I usually try to post some type of creepy book on Fridays and I think this one qualifies. There’s something about that picture that gives me the shivers.
In 2007 we had a major blackout in our town, three days if I remember correctly. In the winter. So when I got back from work I literally could do only things that were possible to do by candlelight – reading and drawing. It was the last time I have sat down with a piece of paper and a set of pencils and finished a drawing from start to finish. The drawing is below the fold since it is possibly NSFW.
This is fairly representative of what I have drawn, in addition to fantastical beasts, dragons, and trees. And depressions. I hope to brush-up on my drawing skills and get back into it now that I am unemployed and a master of my own time for a while. I have a few unfinished paintings too. A few finished as well, but I did not get round to taking pictures yet.
The original is a bit bigger than A4 and is now unfortunately irreparably damaged from an incident a few years ago when workers repairing my roof shuffled stuff in my attic whilst completely ignoring my advice about strong winds in my area. So they stored the folder with all my drawings and sketches under an impromptu shelter that was ripped off by a wind gust during the next rain. I found out only several weeks later when everything was moldy and I could not even plausibly require the company to pay the damages. I tried my best to salvage what I could, but I lost most of my drawings at that time.
This morning Jack and I came across a pile of papers scattered on the sidewalk near my house. This isn’t unusual. We live near a high school, and I often find littered test papers and assignments on my lawn, but this pile was pristine and on examination looked lost, not tossed. There were a few job applications and several pieces of art, including the one above. Luckily, the young man’s name and phone number were on the applications, so I phoned him to let him know what I’d found. He hadn’t known he’d lost the papers and was quite glad to hear from me. He was very polite and thankful, and we made arrangements for him to stop by tomorrow to pick up his things. This piece of art appealed to me, and I asked him if I could post it. He’s given me his verbal approval, and so I present to you the artist, Chase Mueller.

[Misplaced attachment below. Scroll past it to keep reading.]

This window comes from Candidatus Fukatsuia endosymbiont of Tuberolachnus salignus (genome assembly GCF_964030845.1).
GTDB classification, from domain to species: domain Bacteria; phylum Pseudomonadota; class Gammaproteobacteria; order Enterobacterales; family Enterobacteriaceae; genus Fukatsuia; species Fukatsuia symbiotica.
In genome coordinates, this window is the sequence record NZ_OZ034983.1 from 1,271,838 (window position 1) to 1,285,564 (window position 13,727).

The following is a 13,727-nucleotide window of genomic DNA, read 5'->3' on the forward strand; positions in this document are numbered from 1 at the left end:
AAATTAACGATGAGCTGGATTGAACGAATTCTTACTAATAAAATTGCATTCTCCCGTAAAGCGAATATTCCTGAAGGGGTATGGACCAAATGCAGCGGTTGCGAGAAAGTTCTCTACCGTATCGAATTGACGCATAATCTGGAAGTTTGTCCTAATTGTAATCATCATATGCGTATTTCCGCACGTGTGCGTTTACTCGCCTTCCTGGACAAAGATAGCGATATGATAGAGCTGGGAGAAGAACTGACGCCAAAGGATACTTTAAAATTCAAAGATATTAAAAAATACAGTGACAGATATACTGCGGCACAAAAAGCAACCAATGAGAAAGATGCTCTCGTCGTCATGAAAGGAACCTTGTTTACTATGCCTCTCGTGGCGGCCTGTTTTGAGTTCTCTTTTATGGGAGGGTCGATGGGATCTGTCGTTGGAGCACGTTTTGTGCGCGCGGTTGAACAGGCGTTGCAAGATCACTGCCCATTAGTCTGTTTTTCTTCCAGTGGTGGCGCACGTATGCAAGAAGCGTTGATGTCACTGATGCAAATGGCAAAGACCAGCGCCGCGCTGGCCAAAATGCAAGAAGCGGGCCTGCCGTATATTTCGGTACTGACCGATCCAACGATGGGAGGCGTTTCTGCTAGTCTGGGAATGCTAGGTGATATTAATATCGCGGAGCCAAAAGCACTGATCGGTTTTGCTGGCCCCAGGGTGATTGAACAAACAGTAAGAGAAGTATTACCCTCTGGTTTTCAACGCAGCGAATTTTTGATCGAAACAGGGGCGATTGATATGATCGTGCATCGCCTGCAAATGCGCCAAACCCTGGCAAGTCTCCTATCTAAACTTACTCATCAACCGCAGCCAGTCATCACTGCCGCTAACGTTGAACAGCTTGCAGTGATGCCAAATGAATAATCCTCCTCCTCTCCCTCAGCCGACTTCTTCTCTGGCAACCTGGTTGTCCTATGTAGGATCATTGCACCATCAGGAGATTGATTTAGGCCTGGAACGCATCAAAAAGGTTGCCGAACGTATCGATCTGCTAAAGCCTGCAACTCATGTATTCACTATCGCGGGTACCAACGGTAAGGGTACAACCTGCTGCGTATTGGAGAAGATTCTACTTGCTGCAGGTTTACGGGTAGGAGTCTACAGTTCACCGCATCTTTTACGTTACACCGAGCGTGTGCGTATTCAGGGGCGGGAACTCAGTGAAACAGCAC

Good Luck with the job search, Chase.
There is one last grove of California Giant Red Sequoia trees in private hands and like all forests in the Sierra Nevada area, it is at risk of damage from environmental pressures, including a heightened risk of fire. The grove is highly important and contains some of the oldest and largest trees on the planet. Nearly 500 of the trees are over 6 feet in diameter
Now, a California conservation group is beseeching the public to step up and fund the purchase of a huge grove of the towering trees. “It’s an awe-inspiring place,” says Jessica Inwood, Parks Program Manager for the Save the Redwoods League. “It’s the last, largest giant sequoia property left in private ownership.” One sequoia on the property, the Stagg Tree, is believed to be the fifth-largest tree in the world.
Though the sequoias do not burn as frequently as other trees in Californias, the league intends to reduce tree overgrowth in order to mitigate the damage of future fires. “With fire frequency and intensity predicted to increase due to climate change and with significant fuels accumulation in the forest, the ecosystem is vulnerable to severe fire damage,” Inwood says.
The fires are nothing new, but the warm conditions that foster them are becoming more frequent, and the vast fires that result are difficult to combat. “Drought in a warmer climate is a big threat,” says Roger Bales, director of the Sierra Nevada Research Institute at the University of California Merced. “Also high-intensity wildfire, which is more likely with a warmer climate.”
The 530 acres, known as Alder Creek, currently belong to the Rouch Family, and they have signed a purchase agreement to sell the land and the trees to the Save The Redwoods League for $15 million. Now the group needs the public’s help in funding the purchase.
Story via: Atlas Obscura from September 2019.
I will add as a happy update that thanks to people from around the world, the Save The Redwoods League has met its fundraising goals and Alder Creek is now protected. If you’d like to know more about this non-profit organization and the vital work they do, they can be found here.
It’s time to start our week with flowers from Nightjar,
The photos are from last year but were also taken in January and unlike last week, the timing isn’t off at all! Ulex europaeus should be (and is) flowering now. A sight to behold and one of my favorite things to photograph. I don’t even know what I like the most, the beautiful flowers or those magnificent spines!